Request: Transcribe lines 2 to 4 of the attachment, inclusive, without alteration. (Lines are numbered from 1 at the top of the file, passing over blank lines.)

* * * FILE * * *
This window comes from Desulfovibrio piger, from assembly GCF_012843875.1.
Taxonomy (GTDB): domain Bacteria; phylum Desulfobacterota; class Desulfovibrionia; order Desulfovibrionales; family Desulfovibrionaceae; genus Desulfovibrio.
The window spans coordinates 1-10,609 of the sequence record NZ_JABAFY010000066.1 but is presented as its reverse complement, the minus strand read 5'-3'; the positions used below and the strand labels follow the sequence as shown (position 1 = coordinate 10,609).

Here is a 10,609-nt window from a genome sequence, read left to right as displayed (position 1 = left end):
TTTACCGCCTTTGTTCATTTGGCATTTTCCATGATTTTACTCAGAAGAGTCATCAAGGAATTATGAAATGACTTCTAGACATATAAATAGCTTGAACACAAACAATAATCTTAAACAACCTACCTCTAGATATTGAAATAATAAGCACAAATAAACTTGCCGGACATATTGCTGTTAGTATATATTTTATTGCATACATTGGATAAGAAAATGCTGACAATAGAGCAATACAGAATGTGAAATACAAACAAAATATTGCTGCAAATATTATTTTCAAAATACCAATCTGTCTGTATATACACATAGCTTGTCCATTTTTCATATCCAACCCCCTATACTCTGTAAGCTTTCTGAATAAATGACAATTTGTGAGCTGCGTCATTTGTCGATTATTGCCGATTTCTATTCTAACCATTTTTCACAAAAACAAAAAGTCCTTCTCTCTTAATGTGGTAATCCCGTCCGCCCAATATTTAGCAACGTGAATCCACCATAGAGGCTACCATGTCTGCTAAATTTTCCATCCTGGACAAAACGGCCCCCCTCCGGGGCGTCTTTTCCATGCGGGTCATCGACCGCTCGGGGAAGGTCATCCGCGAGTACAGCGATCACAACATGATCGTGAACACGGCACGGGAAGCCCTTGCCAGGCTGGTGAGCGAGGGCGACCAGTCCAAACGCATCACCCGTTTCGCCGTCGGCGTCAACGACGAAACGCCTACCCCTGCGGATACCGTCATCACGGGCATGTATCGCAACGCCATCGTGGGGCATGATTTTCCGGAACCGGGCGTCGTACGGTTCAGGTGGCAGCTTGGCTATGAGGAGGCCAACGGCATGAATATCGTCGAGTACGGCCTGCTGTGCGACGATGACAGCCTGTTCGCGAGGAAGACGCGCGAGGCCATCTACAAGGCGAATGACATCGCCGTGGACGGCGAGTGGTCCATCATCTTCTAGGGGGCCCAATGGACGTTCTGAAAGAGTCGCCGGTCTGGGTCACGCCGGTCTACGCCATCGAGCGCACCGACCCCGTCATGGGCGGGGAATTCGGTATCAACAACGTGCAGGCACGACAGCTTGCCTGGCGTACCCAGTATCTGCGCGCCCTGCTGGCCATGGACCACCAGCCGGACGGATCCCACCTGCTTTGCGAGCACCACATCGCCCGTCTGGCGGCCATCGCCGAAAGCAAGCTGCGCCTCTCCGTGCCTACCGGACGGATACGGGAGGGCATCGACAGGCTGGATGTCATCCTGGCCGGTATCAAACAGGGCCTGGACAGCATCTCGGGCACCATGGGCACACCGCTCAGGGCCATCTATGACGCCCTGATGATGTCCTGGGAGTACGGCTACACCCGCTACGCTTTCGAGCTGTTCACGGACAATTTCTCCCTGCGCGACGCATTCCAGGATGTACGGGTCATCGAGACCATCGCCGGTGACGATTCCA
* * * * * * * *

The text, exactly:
Taxonomy (GTDB): domain Bacteria; phylum Desulfobacterota; class Desulfovibrionia; order Desulfovibrionales; family Desulfovibrionaceae; genus Desulfovibrio.
The window spans coordinates 1-10,609 of the sequence record NZ_JABAFY010000066.1 but is presented as its reverse complement, the minus strand read 5'-3'; the positions used below and the strand labels follow the sequence as shown (position 1 = coordinate 10,609).

Here is a 10,609-nt window from a genome sequence, read left to right as displayed (position 1 = left end):